“It’s a London thing,” shouts a man on a bus in the night, aping a well-known estate agent’s slogan in a piece by the young English poet Ahren Warner. The man, who’s perhaps a bit in his cups and has earned a slap from his girlfriend, is “obviously a knob,” we’re told, but a happy one.
Mark Ford, the editor of our massive new anthology, London: A History in Verse, says the shout of Warner’s man stuck in his mind as “a particularly resonant way of trying to define what it is about London poetry that makes it different from other kinds of poetry.”
It’s always got to have a London thing about it. If you’re in London, you know you’re at the center of something, and that affects the way people behave in London, and it affects the way people write about London. For good or ill, they’re at the center of something and there’s lots of other people competing in that center. So, it seemed to me that the London “thing” was what I was after as I was scouring poetry books from the 14th century—1350s, indeed—to the present day.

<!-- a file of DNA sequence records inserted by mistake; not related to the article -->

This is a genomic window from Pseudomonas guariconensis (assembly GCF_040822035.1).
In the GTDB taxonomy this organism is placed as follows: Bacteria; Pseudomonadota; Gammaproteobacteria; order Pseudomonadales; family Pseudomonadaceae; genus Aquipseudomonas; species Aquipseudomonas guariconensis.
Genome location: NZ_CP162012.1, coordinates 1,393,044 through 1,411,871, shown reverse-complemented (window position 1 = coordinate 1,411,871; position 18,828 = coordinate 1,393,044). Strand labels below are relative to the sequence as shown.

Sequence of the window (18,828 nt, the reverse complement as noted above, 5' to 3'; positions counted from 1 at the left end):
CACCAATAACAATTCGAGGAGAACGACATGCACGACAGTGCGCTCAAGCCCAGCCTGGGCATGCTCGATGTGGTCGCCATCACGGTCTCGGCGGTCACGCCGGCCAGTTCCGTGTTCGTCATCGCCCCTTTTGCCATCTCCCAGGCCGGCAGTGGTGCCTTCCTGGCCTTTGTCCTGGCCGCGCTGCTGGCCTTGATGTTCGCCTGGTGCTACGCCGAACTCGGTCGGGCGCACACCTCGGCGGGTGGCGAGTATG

Ford explains more about the poetry of London, and about how he approached the task of selecting the anthology’s contents, in this short video:
As he lays out in the book’s Preface, Ford intended the collection to mimic the layered feel of the city itself:
The poetry of London reflects all strata of the culture of London, and an anthology such as this might be said to replicate the way so many different types of Londoner, or types of visitor to London, find themselves crammed into the same tube carriage, so to speak—that is, forced to share the contested spaces and resources of the city. The collection is arranged chronologically according to the author’s date of birth, thus allowing, I hope, a sense of the successive waves of the city’s history, as the eras leach into each other, marked, now and again, by some singular crisis or decisive event. The range of poems and authors collected here seems to me a moving and eloquent testimony to the power of London to attract and absorb and inspire and give voice to its residents, and to the power of poetry to create, layer by layer by layer, its own history of the city.
You can scan the anthology’s full table of contents on our website, or, on Facebook, scroll all the way back to the 1300s on a timeline of the included poets’ births. Also on our site, you can read one of Ford’s own poems about the city.